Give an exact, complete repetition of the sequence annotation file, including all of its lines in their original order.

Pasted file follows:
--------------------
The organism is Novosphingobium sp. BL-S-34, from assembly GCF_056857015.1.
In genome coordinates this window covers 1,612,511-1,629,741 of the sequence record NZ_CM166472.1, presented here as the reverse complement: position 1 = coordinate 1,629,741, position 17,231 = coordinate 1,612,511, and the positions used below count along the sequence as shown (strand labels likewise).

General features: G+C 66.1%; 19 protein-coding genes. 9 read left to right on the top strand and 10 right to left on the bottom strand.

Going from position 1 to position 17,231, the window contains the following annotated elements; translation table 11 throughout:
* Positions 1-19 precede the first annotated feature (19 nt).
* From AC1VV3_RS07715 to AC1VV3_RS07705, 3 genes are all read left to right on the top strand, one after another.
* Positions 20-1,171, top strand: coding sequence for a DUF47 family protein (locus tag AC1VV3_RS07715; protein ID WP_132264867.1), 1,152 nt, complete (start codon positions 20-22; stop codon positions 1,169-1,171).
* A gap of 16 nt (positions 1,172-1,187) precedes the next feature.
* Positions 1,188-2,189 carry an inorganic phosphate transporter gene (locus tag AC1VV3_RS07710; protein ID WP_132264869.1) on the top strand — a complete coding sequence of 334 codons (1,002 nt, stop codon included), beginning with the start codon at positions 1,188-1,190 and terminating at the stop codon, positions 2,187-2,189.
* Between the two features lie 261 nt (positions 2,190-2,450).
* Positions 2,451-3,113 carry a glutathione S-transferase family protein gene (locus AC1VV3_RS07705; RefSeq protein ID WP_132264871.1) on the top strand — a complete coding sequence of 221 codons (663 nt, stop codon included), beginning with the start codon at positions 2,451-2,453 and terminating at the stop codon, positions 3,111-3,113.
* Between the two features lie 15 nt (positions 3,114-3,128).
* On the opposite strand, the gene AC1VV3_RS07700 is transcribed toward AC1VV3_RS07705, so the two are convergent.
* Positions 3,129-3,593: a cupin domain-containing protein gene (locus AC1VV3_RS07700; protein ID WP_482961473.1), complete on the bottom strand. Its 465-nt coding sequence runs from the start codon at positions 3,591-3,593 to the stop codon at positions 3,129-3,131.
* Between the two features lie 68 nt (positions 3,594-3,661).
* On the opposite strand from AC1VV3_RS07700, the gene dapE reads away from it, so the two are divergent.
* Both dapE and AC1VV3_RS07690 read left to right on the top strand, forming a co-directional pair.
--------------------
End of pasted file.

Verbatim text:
The organism is Novosphingobium sp. BL-S-34, from assembly GCF_056857015.1.
In genome coordinates this window covers 1,612,511-1,629,741 of the sequence record NZ_CM166472.1, presented here as the reverse complement: position 1 = coordinate 1,629,741, position 17,231 = coordinate 1,612,511, and the positions used below count along the sequence as shown (strand labels likewise).

General features: G+C 66.1%; 19 protein-coding genes. 9 read left to right on the top strand and 10 right to left on the bottom strand.

Going from position 1 to position 17,231, the window contains the following annotated elements; translation table 11 throughout:
* Positions 1-19 precede the first annotated feature (19 nt).
* From AC1VV3_RS07715 to AC1VV3_RS07705, 3 genes are all read left to right on the top strand, one after another.
* Positions 20-1,171, top strand: coding sequence for a DUF47 family protein (locus tag AC1VV3_RS07715; protein ID WP_132264867.1), 1,152 nt, complete (start codon positions 20-22; stop codon positions 1,169-1,171).
* A gap of 16 nt (positions 1,172-1,187) precedes the next feature.
* Positions 1,188-2,189 carry an inorganic phosphate transporter gene (locus tag AC1VV3_RS07710; protein ID WP_132264869.1) on the top strand — a complete coding sequence of 334 codons (1,002 nt, stop codon included), beginning with the start codon at positions 1,188-1,190 and terminating at the stop codon, positions 2,187-2,189.
* Between the two features lie 261 nt (positions 2,190-2,450).
* Positions 2,451-3,113 carry a glutathione S-transferase family protein gene (locus AC1VV3_RS07705; RefSeq protein ID WP_132264871.1) on the top strand — a complete coding sequence of 221 codons (663 nt, stop codon included), beginning with the start codon at positions 2,451-2,453 and terminating at the stop codon, positions 3,111-3,113.
* Between the two features lie 15 nt (positions 3,114-3,128).
* On the opposite strand, the gene AC1VV3_RS07700 is transcribed toward AC1VV3_RS07705, so the two are convergent.
* Positions 3,129-3,593: a cupin domain-containing protein gene (locus AC1VV3_RS07700; protein ID WP_482961473.1), complete on the bottom strand. Its 465-nt coding sequence runs from the start codon at positions 3,591-3,593 to the stop codon at positions 3,129-3,131.
* Between the two features lie 68 nt (positions 3,594-3,661).
* On the opposite strand from AC1VV3_RS07700, the gene dapE reads away from it, so the two are divergent.
* Both dapE and AC1VV3_RS07690 read left to right on the top strand, forming a co-directional pair.